Things I’ll miss

As we get ready to move out of S.C., I’m making mental lists of things I’ll miss, and hey, why not share the good stuff with you?

First, foremost and most badly I’ll miss practicing yoga at North Main Yoga, and specifically, my teacher, Liz. I am hopelessly addicted to her teaching style, kind energy, and the complete bliss I experience after practicing under her guidance.

Second, I’ll miss working with Clemson students. They’re bright, honest, nice people; excellent writers; and once you figure them out, it’s SO easy to help them succeed. I’ve never worked with students who have made me so proud in such a short time!

The Village Baker, Pendleton S.C.

Then, there’s eating. The Village Baker in Pendleton is a little European piece of heaven: pastries, cookies, sandwiches, more pastries. I’ll miss our late Saturday lunches there, and in Greenville: the pecan pie at High Cotton, the chef’s creativity at Lazy Goat, the Thai food at Sweet Basil on Pelham, and of course, the gelato at Luna Rosa.

I’ll miss my hair stylist, kind and attentive Maggy – now at Tangles in Clemson.

I’ll miss the colorful flowers, and the scent of gardenias on warm summer nights.


To all the things and people I won’t miss (y’all know who you are): I wish you’ll find confidence and peace, so you can open your minds and hearts, and maybe experience kindness now and again. Namaste!

Monkey trap

I heard my husband yesterday explain to a friend the concept of a monkey trap – maybe you’re familiar with it, but for me it was new and interesting, something to meditate upon:

One method of capturing monkeys is to place a piece of fruit in a cage or a vessel with an opening just large enough for the monkey to put its hand through it, but small enough that if the monkey makes a fist, holding on to the fruit, it cannot take its hand out.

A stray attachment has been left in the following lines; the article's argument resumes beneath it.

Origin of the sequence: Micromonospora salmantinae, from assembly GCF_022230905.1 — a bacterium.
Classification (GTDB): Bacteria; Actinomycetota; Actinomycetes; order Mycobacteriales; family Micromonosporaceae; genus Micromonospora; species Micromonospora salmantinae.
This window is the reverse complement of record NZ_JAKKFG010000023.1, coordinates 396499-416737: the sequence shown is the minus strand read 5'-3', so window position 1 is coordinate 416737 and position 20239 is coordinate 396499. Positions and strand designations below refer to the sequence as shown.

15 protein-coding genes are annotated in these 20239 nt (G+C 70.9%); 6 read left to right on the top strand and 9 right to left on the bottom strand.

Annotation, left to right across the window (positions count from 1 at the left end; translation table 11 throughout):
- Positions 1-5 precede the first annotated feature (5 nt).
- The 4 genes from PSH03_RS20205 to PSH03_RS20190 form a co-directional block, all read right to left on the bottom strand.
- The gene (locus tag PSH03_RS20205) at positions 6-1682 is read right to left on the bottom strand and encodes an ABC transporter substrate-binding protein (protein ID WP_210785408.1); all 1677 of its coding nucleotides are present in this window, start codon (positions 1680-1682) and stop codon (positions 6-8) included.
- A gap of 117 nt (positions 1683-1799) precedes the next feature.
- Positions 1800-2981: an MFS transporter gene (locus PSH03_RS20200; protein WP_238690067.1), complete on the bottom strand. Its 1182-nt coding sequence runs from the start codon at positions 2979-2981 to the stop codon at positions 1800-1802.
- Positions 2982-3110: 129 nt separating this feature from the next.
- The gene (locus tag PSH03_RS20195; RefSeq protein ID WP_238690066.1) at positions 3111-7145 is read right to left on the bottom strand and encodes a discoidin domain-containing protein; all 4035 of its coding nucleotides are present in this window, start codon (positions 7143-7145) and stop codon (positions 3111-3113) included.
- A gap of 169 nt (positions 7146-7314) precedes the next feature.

That’s quite a lesson in letting go!

Sometimes, you can achieve your goals -or freedom!- if you just let go.

Do you have a monkey trap story of your own? Care to share?

Death is dead, you’re all wrong, and everybody’s lying

Recipe for getting traffic to your blog while alienating your readers:

STEP 1: Start with catchy title that relies on overgeneralization & exaggeration to make a sweeping statement:

a) ________________ is dead
b) ________________ (famous, respected person) is wrong
c) ________________ (profession or large category of people) is/are: unethical, lying, etc.

Write pseudo-argumentation supporting a much weaker version of your title, one that actually specifies the conditions, contexts, and audiences for which the statement in the title might sometimes apply

Publicize on twitter. Sit back & enjoy counting number of RTs

STEP 4: Watch comments coming in. Sit back & enjoy spike in blog traffic.

STEP 5: Respond to comments. If they disagree with you, act all offended that they didn’t read the small print buried halfway through the 4th paragraph of your post.

If you know me, you know I’m no big fan of the academic writing style. But, while we make fun of the long 2-part titles, we have to give them this: They’re specific. Precise, specific, accurate language is -even if not practiced much- valued in academia. Try it when you can.

People -and pets!- do a lot of crazy things to try to get attention. Before you use this recipe, consider:

– am I doing my readers a service?
– is this post helping me build long-term relationships with people I care about?
– do I really need this?
– do I really believe this?